The Tank Division in Bernau

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HauptgebaudeNow that he was relegated from the central spots of the capital, Lenin has got to hang around in remote ruins. In Bernau there are two parcels with big building blocks, which were the headquarter of the Heeresbekleidungsamts – something like a national clothing agency – during the Third Reich. After the war, the Red Army took over the place. The 90. Armoured Division was the last group to use the installations, before they were abandoned in the year of 1993: Where once was a direct train track, in order to deliver asap the new fancy uniforms or the most modern weapons, trees and bushes are growing now completely unwound. And in the buildings, in which generals were discussing the posible development of a third world war, now prevails the decay and a grave silence, which is only interrupted by some distant footsteps and you ask yourself if it’s only the echo of your own ones or maybe the ones of a soldier, which was left behind… Weiterlesen

In abandoned Little-Moscow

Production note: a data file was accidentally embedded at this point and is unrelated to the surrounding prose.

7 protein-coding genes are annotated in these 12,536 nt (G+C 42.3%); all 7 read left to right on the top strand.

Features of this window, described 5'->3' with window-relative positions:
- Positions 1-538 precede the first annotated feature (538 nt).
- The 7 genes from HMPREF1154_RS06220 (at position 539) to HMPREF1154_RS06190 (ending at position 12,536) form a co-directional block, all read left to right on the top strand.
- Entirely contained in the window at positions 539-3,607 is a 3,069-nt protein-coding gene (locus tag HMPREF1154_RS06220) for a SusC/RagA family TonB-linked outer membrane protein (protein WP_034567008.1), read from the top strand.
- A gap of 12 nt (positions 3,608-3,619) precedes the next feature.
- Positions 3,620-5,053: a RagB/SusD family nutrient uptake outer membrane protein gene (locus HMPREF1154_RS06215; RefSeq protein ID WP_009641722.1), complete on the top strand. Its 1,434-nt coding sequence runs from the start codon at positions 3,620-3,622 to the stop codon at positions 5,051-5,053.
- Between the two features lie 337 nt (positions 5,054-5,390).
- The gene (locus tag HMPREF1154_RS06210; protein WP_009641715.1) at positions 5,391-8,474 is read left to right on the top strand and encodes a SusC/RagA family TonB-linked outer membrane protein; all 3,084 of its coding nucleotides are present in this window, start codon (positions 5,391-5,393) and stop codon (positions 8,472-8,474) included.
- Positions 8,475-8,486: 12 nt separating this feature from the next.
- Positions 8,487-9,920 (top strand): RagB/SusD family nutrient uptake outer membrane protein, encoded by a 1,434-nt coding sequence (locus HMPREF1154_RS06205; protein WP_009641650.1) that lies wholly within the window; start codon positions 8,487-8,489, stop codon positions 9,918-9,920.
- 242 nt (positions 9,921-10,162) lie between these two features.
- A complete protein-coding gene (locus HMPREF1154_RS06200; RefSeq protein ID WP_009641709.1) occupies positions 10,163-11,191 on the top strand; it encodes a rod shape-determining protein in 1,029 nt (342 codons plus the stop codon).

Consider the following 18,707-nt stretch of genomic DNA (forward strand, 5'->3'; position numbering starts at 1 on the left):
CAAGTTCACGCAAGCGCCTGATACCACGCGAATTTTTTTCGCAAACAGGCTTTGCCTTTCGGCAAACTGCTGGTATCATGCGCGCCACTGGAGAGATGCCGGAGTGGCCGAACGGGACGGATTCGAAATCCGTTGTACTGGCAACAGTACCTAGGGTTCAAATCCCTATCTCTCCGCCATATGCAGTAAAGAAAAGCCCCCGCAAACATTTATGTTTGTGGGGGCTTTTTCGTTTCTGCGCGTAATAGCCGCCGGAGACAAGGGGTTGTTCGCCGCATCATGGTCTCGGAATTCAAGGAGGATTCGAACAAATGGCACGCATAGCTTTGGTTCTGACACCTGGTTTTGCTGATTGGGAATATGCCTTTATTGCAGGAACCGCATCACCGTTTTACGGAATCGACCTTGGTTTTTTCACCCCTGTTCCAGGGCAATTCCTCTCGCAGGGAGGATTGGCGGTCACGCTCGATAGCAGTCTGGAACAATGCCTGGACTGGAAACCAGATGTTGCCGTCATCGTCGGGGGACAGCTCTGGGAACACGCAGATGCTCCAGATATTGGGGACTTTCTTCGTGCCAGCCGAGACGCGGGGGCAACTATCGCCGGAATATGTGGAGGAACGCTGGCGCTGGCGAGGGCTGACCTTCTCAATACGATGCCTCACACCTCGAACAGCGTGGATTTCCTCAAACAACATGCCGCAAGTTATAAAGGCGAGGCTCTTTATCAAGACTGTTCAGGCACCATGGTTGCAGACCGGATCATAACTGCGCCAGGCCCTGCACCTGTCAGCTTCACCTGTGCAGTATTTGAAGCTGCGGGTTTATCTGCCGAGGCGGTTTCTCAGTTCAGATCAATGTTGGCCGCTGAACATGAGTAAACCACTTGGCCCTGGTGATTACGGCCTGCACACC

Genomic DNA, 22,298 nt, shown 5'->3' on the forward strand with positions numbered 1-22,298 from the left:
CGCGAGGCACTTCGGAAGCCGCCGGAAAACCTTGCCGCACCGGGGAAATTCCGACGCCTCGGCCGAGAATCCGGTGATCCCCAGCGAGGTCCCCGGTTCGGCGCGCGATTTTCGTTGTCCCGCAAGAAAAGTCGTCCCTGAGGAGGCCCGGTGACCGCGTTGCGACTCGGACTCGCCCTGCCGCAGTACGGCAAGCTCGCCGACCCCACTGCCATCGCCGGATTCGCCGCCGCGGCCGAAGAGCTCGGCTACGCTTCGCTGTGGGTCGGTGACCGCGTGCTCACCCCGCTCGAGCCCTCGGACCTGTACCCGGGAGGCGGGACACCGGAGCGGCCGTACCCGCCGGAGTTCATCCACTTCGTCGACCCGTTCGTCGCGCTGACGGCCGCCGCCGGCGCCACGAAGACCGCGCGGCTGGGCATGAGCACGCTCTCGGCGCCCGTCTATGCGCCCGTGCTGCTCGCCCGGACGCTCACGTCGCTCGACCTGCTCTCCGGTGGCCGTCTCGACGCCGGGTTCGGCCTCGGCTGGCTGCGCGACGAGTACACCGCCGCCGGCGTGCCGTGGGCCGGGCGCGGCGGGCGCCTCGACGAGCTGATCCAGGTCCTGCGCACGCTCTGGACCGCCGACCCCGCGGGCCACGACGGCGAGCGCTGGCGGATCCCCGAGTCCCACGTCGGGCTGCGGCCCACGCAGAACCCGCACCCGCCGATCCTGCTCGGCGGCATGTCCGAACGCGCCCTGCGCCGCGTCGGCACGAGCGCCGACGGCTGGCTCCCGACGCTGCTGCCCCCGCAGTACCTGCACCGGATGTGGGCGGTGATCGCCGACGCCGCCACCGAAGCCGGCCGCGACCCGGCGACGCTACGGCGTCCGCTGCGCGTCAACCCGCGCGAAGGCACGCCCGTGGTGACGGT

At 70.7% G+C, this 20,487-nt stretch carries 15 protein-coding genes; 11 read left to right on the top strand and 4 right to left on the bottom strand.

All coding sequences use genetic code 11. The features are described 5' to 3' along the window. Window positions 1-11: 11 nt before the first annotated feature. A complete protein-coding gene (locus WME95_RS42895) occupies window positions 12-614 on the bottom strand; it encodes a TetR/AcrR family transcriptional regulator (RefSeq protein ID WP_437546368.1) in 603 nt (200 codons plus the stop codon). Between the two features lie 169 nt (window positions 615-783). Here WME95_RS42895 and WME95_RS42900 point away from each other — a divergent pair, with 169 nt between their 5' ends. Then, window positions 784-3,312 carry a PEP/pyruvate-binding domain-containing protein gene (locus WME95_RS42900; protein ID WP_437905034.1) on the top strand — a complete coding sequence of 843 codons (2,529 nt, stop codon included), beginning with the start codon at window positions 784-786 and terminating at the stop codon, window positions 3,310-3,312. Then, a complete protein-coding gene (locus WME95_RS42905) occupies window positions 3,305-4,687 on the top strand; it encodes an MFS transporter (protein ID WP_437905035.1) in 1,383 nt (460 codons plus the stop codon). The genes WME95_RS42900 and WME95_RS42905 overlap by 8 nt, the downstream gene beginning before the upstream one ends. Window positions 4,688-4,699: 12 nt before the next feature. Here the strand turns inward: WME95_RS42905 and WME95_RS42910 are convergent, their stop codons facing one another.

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In every corner of the little town of Wünsdorf you can still find traces of the Soviet occupation. Here was located the biggest military area of the Red Army outside the Soviet Union: 590 hectares with 1000 buildings were surrounded by a wall of concrete, and completely inaccessible to the German population. More than 50 000 Soviet soldiers and civilians were living here and there were daily trains directly from the so called “Russian Station” to Moscow. But actually the military use of this territory began much earlier: In the beginning of the 20th century an infantry school was built here. During the III. Reich it was expanded by the Wehrmacht, who installed many important services here such as the intelligence headquarters. In 1945 the Red Army conquered this complex and a few months later the high command of the Soviet Forces in Germany moved to Wünsdorf and continued to expand the military area so that outside the large wall there were still 6.200 hectares for military training being used by the occupying forces. During the times of the GDR, Wünsdorf used to be called the “Little Moscow“. Weiterlesen